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A CurtainUp Review Oklahoma
by David HeppelWhen Oklahoma! opened on Broadway in 1943, it broke the mould. Unashamedly set outside Manhattan, without a splashy opening, integrating story and songs, and with a fifteen minute ballet ending the first half, it was unlike anything Broadway had seen. So much so that a well known Broadway producer of the time (Mike Todd) famously said "No gags, no gals, no chance". He was, of course, wrong, and the record 2,212 performances it notched up in New York stood for fifteen years (before being beaten by My Fair Lady).
The story revolves around two triangles of characters - Laurey, a pretty young girl, and the two men that love her, the clean-cut Curly and the more sinister Jud Fry; and the more light-hearted trio of Ado Annie and her two suitors, Will Parker, and a peddler, Ali Hakim. Curly, having muffed his chance to go to the box social (an evening where the men bid for picnic hampers and the girls who made them) with Laurey (who goes with Jud), sells all his worldly goods to beat Jud and buy her hamper. Finally certain of their love for each other, they marry - but the love-torn and angry Jud turns up and whilst attacking Curly, falls on his own knife. Meanwhile, Ali tries his best to avoid marrying Ado Annie - and eventually succeeds by getting Will the $50 he needs to marry her himself.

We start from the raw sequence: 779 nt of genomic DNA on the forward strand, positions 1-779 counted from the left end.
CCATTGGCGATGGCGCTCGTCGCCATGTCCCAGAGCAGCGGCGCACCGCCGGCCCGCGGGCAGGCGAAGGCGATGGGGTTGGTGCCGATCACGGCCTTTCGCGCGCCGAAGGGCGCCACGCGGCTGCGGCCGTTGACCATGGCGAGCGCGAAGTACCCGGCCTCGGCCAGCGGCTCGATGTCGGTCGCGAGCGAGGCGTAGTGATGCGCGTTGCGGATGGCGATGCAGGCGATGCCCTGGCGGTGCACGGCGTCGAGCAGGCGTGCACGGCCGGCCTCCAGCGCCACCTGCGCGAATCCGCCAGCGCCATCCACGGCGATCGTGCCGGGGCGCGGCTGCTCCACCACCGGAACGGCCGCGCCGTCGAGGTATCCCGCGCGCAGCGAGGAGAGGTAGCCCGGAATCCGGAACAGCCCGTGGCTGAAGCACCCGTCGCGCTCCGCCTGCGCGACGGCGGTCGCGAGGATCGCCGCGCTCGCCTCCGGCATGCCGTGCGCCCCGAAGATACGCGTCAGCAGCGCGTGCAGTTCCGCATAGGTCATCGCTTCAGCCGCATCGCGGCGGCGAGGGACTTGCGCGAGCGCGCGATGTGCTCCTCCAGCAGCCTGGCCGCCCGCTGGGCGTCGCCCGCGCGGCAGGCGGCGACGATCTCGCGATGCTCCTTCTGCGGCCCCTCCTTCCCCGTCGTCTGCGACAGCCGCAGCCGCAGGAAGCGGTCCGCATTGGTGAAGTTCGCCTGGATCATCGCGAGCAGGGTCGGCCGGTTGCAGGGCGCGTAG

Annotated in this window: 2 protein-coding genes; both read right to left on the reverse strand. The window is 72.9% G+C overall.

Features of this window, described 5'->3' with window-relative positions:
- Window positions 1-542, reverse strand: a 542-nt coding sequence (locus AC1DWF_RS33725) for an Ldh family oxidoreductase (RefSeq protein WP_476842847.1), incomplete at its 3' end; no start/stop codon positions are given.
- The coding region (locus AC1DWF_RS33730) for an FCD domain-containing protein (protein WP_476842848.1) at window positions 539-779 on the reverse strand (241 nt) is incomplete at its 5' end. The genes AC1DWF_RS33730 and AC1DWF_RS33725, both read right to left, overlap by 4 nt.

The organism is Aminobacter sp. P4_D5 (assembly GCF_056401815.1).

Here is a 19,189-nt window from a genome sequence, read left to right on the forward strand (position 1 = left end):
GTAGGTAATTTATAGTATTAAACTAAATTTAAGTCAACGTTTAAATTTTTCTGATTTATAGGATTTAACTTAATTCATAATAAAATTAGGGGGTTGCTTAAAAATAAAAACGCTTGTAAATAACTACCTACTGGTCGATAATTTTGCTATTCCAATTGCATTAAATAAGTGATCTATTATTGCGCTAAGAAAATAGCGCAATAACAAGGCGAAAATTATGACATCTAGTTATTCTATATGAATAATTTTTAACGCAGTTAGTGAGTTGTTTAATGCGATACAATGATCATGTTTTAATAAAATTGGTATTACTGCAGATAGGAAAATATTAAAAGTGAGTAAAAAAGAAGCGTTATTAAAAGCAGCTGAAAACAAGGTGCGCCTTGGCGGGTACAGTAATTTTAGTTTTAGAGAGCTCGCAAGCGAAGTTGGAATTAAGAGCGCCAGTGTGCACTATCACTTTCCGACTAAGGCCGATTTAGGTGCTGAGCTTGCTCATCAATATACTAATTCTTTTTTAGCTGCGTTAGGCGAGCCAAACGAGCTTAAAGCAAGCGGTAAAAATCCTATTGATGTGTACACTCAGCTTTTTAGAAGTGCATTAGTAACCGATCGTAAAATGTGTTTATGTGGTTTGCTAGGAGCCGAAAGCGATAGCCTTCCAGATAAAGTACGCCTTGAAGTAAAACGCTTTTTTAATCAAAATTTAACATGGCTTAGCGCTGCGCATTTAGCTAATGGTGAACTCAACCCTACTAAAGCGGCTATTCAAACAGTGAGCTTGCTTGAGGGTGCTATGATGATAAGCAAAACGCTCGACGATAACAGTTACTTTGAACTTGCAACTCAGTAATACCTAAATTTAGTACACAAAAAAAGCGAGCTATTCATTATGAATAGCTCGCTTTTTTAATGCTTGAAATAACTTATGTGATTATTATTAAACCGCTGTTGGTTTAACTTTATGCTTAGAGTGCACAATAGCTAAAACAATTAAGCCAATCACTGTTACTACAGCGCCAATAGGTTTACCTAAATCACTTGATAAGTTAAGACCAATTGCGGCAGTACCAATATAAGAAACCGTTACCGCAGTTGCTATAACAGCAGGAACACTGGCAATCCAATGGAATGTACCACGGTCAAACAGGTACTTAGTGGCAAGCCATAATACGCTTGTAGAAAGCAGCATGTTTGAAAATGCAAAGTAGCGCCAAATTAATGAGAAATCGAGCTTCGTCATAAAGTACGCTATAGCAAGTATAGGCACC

The music represents Rodgers and Hammerstein at their very best. Best known in this country for The Sound Of Music, in America, Oklahoma! made them. "Oh What A Beautiful Mornin'", "The Surrey With The Fringe On Top", "I Cain't Say No", "Many A New Day", "People Will Say We're In Love", "The Farmer And The Cowman" and of course "Oklahoma!" itself form the basis of a truly memorable score.
From the very start, where a near transparent curtain encloses the National Theatre's circular Olivier stage, you are aware of the quality of the forthcoming performance. Some have said that the National is no place for the mounting of such a popular classic - but even they should be silenced by this heartswellingly beautiful production. Uniformly excellent performances from the cast (in singing, dancing, acting - whatever you care to mention) and a simple, effective set designed by Andrew Ward (superbly evoking the wide-open spaces as well as the more confined, intimate moments between the characters) display this well-loved show at its most appealing.
After being brought up on Curlys with powerful, booming voices (like Howard Keel, or Gordon Macrae in the film) it is initially strange to witness one singing with a more delicate realism. Rather than 'bursting' into song, Hugh Jackman's Curly slips seamlessly from dialogue to song and back so that it seems the most natural thing in the world. In fact, bearing in mind the quality of those who have played the characters before, the leading actors would do well just to impress - but they excel. Among the memorable performances: Josafina Gabrielle (Laurey) is suitably tough, but confused; Peter Polycarpou is wonderfully funny as the loveable rogue Ali; Jimmy Johnston is clearly a talented man, and impresses everyone as the rope-twirling, lassooing, back-flipping, singing and dancing Will Parker; and Shuler Hensey gives a mesmeric performance as the tormented Jud Fry - showing the sadness of the man behind the hulk.